Pitzer dean lays out college’s position on encampment

Jan Barker Alexander, Pitzer College’s vice president and interim dean of students, division of student affairs. Photo/courtesy of Pitzer College

The following letter from Jan Barker Alexander, Pitzer College’s vice president and interim dean of students, division of student affairs, was sent to the Pitzer community on Wednesday, May 1.

Dear Pitzer College Community,

As we continue to navigate complex issues and strive to uphold our core and community values, I write to share some important information regarding disruption to last week’s Alumni Weekend events on campus and my hope and expectation for upcoming events.

Pitzer values the right to peaceful protest and expression and acknowledges the importance of advocating for change. These principles are central to Pitzer’s mission and core values. In order to protect everyone’s ability to engage in such activities and maintain a safe and productive learning environment for all, we must, as a community, ensure that campus demonstrations adhere to the Claremont Colleges Policy on Demonstrations and do not severely disrupt important College operations and activities. Unfortunately, on Saturday, April 27, protestors disrupted Alumni Weekend activities, causing several planned performances and events to be cancelled.

Protestors disconnected the power and took over the stage in the middle of a musical performance by an alumni band, refusing to let any performances continue. This, along with a blatant act of vandalism committed on College property, directly violated the demonstration policy. It was disrespectful to the artists, staff, vendors, and others who were unable to perform, work, or operate as planned. The inability to share their creative arts and expression deprived our community of an important educational opportunity. These actions also negatively impacted the livelihoods of external vendors who were unable to sell their products.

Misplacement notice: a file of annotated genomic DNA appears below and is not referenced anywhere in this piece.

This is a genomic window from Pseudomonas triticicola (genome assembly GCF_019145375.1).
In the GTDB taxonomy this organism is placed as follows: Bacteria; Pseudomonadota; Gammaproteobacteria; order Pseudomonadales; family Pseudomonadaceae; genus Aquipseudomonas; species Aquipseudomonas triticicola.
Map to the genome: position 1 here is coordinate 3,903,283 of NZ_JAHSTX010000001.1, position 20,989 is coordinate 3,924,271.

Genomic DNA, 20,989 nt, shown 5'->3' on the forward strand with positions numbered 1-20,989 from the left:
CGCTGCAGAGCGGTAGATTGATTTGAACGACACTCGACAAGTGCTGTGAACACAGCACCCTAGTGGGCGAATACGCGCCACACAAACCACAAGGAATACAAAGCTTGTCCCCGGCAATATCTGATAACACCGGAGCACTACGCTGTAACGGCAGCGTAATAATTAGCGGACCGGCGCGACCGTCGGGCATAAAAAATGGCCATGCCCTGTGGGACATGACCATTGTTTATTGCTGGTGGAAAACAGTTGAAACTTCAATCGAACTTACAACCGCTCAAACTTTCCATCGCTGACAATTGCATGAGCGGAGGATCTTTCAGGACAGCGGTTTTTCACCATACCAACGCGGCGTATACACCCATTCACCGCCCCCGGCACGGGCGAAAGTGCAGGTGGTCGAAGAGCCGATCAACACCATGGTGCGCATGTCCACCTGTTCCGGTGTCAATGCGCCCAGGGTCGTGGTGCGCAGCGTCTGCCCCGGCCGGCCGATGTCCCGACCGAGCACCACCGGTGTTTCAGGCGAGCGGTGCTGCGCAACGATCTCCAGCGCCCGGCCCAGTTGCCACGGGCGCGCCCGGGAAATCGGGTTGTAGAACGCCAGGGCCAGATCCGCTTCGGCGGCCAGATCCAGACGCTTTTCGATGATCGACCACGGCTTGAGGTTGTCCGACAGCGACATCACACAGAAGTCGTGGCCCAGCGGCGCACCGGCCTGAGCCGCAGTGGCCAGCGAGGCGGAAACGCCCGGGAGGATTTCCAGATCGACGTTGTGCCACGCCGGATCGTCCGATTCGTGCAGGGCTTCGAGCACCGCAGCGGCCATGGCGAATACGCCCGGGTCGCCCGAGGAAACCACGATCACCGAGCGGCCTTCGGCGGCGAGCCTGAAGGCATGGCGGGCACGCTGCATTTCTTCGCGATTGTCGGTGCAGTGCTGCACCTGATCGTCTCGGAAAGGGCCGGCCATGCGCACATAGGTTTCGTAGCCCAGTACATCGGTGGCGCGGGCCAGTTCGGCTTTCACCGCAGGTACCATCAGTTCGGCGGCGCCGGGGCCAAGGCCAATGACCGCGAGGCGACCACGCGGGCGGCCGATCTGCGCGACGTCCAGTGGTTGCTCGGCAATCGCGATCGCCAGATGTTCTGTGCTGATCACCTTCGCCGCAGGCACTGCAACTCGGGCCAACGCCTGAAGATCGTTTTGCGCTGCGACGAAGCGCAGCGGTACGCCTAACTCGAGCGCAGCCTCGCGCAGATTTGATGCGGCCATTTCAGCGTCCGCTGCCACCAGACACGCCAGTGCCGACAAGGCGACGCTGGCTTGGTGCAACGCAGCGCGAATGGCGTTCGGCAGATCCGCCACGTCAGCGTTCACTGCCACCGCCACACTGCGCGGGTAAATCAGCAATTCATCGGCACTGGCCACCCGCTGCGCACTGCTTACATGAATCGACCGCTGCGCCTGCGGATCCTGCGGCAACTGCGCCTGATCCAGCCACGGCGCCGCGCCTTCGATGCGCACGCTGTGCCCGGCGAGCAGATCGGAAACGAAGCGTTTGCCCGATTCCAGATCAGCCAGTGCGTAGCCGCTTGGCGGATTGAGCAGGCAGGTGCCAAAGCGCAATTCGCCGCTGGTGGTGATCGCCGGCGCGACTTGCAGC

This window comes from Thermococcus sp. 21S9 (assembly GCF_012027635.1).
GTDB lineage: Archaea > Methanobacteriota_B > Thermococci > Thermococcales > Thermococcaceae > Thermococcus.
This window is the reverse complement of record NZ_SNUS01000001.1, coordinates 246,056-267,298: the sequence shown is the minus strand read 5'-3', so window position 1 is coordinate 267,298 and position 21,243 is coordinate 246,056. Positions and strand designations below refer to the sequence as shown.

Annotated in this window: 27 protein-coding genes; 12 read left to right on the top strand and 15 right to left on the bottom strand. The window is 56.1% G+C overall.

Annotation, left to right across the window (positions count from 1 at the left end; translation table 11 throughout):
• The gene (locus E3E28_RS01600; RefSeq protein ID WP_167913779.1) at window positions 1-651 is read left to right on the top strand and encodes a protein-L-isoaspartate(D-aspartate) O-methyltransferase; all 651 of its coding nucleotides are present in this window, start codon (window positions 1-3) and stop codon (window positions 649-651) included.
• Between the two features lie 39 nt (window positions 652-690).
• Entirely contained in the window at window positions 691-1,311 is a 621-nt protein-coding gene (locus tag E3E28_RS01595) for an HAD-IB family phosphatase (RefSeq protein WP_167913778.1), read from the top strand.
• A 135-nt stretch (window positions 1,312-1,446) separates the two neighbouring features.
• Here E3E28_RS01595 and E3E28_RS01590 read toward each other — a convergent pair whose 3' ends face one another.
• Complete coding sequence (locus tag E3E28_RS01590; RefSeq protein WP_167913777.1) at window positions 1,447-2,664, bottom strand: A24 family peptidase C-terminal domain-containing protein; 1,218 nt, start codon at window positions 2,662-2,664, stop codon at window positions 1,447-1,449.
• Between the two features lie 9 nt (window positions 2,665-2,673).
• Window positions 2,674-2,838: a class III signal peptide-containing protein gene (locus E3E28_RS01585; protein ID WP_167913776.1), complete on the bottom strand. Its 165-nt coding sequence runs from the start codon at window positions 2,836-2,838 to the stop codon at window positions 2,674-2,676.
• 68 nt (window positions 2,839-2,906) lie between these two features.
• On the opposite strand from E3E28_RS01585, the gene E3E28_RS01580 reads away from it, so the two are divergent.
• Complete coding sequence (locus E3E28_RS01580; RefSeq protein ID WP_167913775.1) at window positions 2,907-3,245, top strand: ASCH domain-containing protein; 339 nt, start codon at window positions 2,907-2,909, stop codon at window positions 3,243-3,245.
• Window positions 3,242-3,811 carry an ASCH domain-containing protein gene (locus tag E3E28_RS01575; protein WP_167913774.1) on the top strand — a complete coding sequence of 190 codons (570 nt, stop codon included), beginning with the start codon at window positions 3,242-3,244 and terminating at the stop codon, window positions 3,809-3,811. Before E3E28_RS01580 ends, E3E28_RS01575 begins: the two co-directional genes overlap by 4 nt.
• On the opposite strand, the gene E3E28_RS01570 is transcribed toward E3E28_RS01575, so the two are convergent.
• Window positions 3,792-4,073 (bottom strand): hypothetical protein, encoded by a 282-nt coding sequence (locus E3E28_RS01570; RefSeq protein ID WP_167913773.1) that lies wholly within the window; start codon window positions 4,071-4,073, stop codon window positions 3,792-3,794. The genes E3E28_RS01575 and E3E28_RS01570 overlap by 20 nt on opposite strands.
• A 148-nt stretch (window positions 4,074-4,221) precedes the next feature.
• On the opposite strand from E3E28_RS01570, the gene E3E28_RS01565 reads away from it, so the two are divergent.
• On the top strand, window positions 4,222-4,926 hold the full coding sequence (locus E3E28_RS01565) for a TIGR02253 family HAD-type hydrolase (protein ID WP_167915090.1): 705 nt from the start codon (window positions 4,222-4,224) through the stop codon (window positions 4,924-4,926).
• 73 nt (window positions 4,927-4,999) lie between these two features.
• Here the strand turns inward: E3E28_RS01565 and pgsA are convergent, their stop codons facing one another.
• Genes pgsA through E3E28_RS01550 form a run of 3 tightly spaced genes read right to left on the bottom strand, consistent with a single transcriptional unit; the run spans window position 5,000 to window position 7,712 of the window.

While activities around the encampment have remained peaceful, it (and those who established and occupy it) do not comply with multiple College and residential living policies. The encampment is also in conflict with the College’s reservation system, which requires individuals and groups to reserve space on campus for events. The tents located on the Commencement Plaza occupy an area that was already reserved through that system. It was cordoned off by the Facilities Department to set up for Commencement activities next week.

As of now, the College has not enforced the referenced policies so that we can support our students in demonstrating peacefully. Unfortunately, some protestors have repeatedly and negatively impacted others in our community and hindered the College’s ability to operate without disruption.

My hope is that the Class of 2024 and their loved ones can have the Commencement ceremonies they have been waiting for to celebrate and reflect on their journey to this moment. I sincerely hope that our entire community will support our graduating class and commit anew to the shared values of:

Ensuring Physical Safety — the safety and wellbeing of every member of our community is paramount. We are committed to maintaining a campus environment where everyone feels secure and protected.

Freedom of Expression – ensuring that all voices can be heard and are respected within our academic and residential community.

Respecting Rights While Ensuring Order: We value the right to peaceful protest and expression. It is also essential to maintain a balance that respects the rights of every member of our community, including those we might disagree with. Demonstrators must adhere to appropriate polices and not cause major disruptions that might interfere with maintaining a safe and productive learning environment for all.


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